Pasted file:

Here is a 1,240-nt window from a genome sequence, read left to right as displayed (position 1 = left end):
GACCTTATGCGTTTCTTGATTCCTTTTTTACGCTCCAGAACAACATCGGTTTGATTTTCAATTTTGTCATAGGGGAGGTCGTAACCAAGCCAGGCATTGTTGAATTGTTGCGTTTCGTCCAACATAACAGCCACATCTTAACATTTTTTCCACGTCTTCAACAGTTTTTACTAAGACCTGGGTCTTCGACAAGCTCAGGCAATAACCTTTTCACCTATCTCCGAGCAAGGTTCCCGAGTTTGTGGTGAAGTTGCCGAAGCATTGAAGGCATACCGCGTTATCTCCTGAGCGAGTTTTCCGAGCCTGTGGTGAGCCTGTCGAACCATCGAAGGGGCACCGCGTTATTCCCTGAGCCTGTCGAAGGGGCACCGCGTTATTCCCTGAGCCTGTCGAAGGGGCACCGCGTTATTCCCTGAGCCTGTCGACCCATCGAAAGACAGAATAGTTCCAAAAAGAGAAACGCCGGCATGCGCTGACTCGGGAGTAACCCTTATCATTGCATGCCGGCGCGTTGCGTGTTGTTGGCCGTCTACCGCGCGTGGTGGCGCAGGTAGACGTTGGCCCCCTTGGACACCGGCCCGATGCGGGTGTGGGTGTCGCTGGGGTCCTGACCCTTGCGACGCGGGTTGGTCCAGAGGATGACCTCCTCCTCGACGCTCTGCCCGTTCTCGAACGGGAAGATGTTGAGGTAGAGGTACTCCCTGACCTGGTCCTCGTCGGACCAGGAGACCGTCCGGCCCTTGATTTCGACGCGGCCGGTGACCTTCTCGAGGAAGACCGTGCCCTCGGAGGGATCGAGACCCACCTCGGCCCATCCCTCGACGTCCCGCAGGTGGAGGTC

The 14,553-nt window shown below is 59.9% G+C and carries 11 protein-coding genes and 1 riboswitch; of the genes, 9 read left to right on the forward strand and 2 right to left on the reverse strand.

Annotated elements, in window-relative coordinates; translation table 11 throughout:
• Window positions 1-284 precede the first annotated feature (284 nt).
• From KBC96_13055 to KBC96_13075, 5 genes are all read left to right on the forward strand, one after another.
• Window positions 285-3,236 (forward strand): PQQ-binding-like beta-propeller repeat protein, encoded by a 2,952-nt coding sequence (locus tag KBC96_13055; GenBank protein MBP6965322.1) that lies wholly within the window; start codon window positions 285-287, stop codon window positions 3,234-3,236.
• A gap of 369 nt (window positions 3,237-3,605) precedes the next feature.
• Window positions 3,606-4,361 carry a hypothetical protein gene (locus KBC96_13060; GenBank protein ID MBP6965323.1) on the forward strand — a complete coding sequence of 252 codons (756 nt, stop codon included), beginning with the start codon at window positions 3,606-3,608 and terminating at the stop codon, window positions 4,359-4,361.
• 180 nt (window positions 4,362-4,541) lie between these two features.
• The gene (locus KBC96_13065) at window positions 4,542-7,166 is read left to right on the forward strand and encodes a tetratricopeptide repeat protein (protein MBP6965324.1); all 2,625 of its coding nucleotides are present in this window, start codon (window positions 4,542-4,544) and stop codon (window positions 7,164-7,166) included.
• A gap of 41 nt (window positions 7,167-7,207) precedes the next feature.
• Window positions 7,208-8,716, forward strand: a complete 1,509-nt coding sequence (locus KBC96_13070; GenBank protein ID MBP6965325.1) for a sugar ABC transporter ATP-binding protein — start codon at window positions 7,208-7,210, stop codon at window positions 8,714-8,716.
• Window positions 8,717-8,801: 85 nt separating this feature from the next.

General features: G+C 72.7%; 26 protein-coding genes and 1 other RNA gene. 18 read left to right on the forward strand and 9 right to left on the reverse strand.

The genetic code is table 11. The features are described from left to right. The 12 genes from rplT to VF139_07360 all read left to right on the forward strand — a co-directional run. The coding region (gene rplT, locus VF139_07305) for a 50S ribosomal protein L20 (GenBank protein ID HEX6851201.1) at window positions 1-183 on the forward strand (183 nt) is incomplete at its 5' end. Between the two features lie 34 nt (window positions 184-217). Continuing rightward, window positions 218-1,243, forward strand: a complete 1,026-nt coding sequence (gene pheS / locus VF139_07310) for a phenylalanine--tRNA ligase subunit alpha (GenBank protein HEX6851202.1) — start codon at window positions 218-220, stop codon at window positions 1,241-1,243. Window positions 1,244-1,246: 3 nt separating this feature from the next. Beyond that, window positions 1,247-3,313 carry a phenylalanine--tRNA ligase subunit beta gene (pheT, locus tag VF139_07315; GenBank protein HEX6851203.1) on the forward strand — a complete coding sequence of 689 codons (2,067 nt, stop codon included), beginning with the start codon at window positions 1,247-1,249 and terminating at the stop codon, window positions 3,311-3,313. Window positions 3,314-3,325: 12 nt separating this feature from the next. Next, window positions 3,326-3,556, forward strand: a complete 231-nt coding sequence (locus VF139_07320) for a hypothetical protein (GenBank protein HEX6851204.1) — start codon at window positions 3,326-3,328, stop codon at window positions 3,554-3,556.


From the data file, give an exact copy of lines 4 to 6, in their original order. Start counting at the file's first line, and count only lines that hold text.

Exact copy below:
Annotated elements, in window-relative coordinates; translation table 11 throughout:
• Window positions 1-284 precede the first annotated feature (284 nt).
• From KBC96_13055 to KBC96_13075, 5 genes are all read left to right on the forward strand, one after another.